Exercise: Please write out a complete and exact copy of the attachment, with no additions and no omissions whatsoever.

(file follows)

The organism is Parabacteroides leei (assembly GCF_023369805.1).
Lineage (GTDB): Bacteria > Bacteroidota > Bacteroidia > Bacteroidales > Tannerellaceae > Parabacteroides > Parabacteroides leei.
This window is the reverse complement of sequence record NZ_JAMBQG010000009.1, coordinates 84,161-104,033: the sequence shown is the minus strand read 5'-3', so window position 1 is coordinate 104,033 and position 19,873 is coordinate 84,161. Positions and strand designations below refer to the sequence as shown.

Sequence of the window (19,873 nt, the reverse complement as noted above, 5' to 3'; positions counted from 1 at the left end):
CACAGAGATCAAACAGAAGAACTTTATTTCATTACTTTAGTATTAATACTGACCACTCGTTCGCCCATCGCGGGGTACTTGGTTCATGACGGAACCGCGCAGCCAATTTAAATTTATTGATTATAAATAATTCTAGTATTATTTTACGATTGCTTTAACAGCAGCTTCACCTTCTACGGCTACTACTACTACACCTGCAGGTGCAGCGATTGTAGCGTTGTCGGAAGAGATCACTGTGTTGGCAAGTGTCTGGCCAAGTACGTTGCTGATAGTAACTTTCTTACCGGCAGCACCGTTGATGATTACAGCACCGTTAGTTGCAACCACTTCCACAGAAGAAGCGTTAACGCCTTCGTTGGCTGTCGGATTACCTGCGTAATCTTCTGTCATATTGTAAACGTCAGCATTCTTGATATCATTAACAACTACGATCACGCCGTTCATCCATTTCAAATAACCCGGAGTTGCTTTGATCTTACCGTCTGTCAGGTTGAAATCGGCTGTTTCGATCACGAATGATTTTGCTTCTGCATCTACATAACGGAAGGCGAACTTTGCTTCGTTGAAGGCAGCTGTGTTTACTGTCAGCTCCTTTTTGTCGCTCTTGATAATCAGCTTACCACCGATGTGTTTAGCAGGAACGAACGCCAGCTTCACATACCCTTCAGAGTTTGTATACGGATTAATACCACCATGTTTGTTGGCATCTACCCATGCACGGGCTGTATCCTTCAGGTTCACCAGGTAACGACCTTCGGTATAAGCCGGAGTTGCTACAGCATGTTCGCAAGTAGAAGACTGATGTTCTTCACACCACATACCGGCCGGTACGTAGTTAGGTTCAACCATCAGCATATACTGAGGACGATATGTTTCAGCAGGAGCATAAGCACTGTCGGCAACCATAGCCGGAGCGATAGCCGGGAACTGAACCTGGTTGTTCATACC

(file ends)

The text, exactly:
The organism is Parabacteroides leei (assembly GCF_023369805.1).
Lineage (GTDB): Bacteria > Bacteroidota > Bacteroidia > Bacteroidales > Tannerellaceae > Parabacteroides > Parabacteroides leei.
This window is the reverse complement of sequence record NZ_JAMBQG010000009.1, coordinates 84,161-104,033: the sequence shown is the minus strand read 5'-3', so window position 1 is coordinate 104,033 and position 19,873 is coordinate 84,161. Positions and strand designations below refer to the sequence as shown.

Sequence of the window (19,873 nt, the reverse complement as noted above, 5' to 3'; positions counted from 1 at the left end):
CACAGAGATCAAACAGAAGAACTTTATTTCATTACTTTAGTATTAATACTGACCACTCGTTCGCCCATCGCGGGGTACTTGGTTCATGACGGAACCGCGCAGCCAATTTAAATTTATTGATTATAAATAATTCTAGTATTATTTTACGATTGCTTTAACAGCAGCTTCACCTTCTACGGCTACTACTACTACACCTGCAGGTGCAGCGATTGTAGCGTTGTCGGAAGAGATCACTGTGTTGGCAAGTGTCTGGCCAAGTACGTTGCTGATAGTAACTTTCTTACCGGCAGCACCGTTGATGATTACAGCACCGTTAGTTGCAACCACTTCCACAGAAGAAGCGTTAACGCCTTCGTTGGCTGTCGGATTACCTGCGTAATCTTCTGTCATATTGTAAACGTCAGCATTCTTGATATCATTAACAACTACGATCACGCCGTTCATCCATTTCAAATAACCCGGAGTTGCTTTGATCTTACCGTCTGTCAGGTTGAAATCGGCTGTTTCGATCACGAATGATTTTGCTTCTGCATCTACATAACGGAAGGCGAACTTTGCTTCGTTGAAGGCAGCTGTGTTTACTGTCAGCTCCTTTTTGTCGCTCTTGATAATCAGCTTACCACCGATGTGTTTAGCAGGAACGAACGCCAGCTTCACATACCCTTCAGAGTTTGTATACGGATTAATACCACCATGTTTGTTGGCATCTACCCATGCACGGGCTGTATCCTTCAGGTTCACCAGGTAACGACCTTCGGTATAAGCCGGAGTTGCTACAGCATGTTCGCAAGTAGAAGACTGATGTTCTTCACACCACATACCGGCCGGTACGTAGTTAGGTTCAACCATCAGCATATACTGAGGACGATATGTTTCAGCAGGAGCATAAGCACTGTCGGCAACCATAGCCGGAGCGATAGCCGGGAACTGAACCTGGTTGTTCATACC